2024 Japanese Grand Prix – Preview

2024 Japanese Grand Prix – Preview

After a difficult weekend in Australia, it’s good to get back racing in Japan this weekend.
Since Melbourne, we have been focused on improving the consistency of the W15.
The car has shown signs of strong performance on occasion, but we’ve struggled to deliver this at the critical moments across the first three races.
Suzuka, with its famously fast sweeps mixed with some low-speed content, plus elevation change, will provide a different challenge to the circuits we’ve raced at so far.
It is therefore another good opportunity to build on our learnings and analyse the work that has been undertaken since Australia.
We head to Japan at a slightly earlier time of year than usual this season.
Whilst it is unlikely to have a major impact, it will be important to understand any differences that this causes in terms of track conditions.
One thing that won’t change is the remarkable support from the Japanese fans.
It is always a fantastic atmosphere at Suzuka and I am sure it will be the same once again this weekend.

Fact File: Japanese Grand Prix
Suzuka holds the distinction of being the only circuit we race at that is laid out in a figure-of-eight configuration.
After the Degner Curves, the circuit passes under the straight leading to 130R. Owing to this, it’s the only F1 track that runs both clockwise and anticlockwise.
This figure-of-eight layout is beneficial for tyre wear. It creates a more even balance between left and right-hand corners (10 being right-handers and eight to the left), distributing load more equally between tyres.
The first corner doesn’t require any braking on entry. In Qualifying, drivers don’t hit the brakes until the car is cornering at close to 5G.
That helps to generate some of the highest steering wheel torques of the entire season.
The vast majority of the first sector at Suzuka is spent cornering. From Turn 1 until the exit of Turn 7, the steering wheel is moving almost continuously for nearly 2km of the lap.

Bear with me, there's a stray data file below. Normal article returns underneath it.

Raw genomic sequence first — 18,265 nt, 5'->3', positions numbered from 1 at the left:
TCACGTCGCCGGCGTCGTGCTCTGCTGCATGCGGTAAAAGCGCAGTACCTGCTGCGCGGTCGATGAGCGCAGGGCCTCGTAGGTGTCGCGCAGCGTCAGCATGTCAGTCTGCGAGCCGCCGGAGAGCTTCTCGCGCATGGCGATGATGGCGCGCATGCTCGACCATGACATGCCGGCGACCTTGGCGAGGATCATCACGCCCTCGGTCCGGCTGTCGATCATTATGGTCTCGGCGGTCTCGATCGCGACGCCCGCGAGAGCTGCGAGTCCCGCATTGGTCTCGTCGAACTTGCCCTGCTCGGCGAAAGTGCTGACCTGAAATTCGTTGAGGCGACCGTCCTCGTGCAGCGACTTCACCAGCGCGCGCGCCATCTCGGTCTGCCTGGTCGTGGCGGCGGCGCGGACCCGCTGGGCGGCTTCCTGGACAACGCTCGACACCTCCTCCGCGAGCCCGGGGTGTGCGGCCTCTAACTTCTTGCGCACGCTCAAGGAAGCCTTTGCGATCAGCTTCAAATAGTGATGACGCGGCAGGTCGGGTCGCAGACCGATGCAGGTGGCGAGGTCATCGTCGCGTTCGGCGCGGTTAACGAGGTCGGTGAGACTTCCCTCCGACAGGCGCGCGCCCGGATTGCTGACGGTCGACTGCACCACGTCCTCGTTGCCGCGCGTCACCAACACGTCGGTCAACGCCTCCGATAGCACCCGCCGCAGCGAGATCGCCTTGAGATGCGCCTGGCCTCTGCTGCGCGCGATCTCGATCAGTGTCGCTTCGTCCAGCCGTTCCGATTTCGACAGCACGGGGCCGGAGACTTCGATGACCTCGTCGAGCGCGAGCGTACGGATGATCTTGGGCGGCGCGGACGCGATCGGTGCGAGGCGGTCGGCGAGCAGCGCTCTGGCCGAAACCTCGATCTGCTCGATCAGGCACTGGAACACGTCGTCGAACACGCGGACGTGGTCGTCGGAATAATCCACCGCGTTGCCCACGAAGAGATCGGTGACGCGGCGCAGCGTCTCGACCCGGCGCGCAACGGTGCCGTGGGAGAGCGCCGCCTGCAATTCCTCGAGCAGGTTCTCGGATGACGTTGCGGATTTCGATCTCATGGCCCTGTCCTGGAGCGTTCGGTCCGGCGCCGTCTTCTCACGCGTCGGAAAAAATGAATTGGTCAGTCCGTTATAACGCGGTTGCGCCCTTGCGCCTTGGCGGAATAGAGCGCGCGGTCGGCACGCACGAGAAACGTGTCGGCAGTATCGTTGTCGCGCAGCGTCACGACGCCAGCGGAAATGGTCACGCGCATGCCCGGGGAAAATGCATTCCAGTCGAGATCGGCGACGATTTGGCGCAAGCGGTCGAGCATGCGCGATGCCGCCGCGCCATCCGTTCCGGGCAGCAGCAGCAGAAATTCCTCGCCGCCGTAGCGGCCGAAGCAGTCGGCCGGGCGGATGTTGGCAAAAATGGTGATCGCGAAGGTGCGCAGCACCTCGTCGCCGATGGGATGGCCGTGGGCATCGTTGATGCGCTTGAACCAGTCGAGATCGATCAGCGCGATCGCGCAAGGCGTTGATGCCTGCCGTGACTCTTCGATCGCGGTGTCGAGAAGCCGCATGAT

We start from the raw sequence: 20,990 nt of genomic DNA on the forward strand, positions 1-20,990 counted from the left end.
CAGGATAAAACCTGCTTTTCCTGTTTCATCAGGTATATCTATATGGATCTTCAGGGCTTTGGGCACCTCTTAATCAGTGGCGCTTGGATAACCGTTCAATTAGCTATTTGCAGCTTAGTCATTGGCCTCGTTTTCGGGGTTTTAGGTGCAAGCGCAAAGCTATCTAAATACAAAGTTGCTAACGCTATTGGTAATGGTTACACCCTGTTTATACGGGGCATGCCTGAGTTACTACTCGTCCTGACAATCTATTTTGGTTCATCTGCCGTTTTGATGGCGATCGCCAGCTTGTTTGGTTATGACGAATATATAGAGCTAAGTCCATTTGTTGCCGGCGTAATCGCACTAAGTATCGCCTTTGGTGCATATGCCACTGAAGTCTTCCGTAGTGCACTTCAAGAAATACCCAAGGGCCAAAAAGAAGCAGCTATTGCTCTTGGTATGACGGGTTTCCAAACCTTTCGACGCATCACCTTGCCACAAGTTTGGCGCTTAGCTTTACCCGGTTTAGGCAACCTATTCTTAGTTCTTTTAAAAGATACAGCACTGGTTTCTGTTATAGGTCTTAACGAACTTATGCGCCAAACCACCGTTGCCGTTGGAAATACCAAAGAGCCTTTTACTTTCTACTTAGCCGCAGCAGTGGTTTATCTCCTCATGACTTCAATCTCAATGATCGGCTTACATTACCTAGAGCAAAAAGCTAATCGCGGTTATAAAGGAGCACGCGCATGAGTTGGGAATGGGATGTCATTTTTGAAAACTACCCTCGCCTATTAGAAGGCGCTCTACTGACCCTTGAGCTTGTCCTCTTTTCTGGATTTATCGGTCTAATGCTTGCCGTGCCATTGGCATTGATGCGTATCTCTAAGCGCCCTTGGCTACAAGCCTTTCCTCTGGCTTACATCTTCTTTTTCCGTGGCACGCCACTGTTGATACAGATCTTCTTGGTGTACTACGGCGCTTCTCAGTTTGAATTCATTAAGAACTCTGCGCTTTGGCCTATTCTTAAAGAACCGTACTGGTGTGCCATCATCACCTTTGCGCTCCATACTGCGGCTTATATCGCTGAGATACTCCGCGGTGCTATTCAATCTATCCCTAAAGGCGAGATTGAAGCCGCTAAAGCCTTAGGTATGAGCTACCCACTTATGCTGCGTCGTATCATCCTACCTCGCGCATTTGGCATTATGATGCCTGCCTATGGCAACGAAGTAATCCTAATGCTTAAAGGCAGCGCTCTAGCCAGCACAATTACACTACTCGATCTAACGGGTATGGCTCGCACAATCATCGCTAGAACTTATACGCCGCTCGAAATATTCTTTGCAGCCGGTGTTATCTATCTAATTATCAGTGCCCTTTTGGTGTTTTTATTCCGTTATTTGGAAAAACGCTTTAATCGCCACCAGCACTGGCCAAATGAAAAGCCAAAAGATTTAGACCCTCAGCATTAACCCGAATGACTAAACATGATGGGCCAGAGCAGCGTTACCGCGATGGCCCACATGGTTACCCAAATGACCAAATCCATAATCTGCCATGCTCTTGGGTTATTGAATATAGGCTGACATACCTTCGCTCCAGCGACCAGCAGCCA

Just 1.2 km of the lap is spent driving in a straight line. Most of the 5.807 kms sees some lateral g-force going through the car.
The lack of straights also means that Suzuka is just one of a handful of circuits on the calendar that has a solitary DRS zone. This is found between Turn 18 and Turn 1.
130R is one of F1’s quickest corners, taken at 295 km/h. Turn 11 meanwhile is one of the slowest at 60 km/h.
The braking zone for Turn 11 is particularly challenging. Drivers must hit the brakes midway through the fast Turn 10. They are cornering at close to 3.5G while turning right before the hairpin left. Lockups are therefore common.
Brake duty and wear are among the lowest we see across the year.
Suzuka has one of the highest mass sensitivities of the season. That means that carrying more fuel is more penalising in terms of lap time and performance.
This will be the first time the Japanese Grand Prix has taken place in April, moving from its traditional slot in the latter half of the season.
The team claimed six consecutive wins at Suzuka between 2014 and 2019.
In 2019, a 1-3 finish saw the team clinch its sixth consecutive Constructors’ title.
Suzuka is one of two circuits to host the Japanese Grand Prix, along with the Fuji International circuit. The Okayama International circuit (Formerly TI Aida) hosted the Pacific Grand Prix in 1994 and 1995.
Suzuka has played host to the final round of the World Championship on six occasions and has seen numerous world champions crowned over the years.

Mercedes-AMG PETRONAS F1 Team



Ti potrebbero interessare anche


Il tuo indirizzo email non sarà pubblicato. I campi obbligatori sono contrassegnati *

Translate »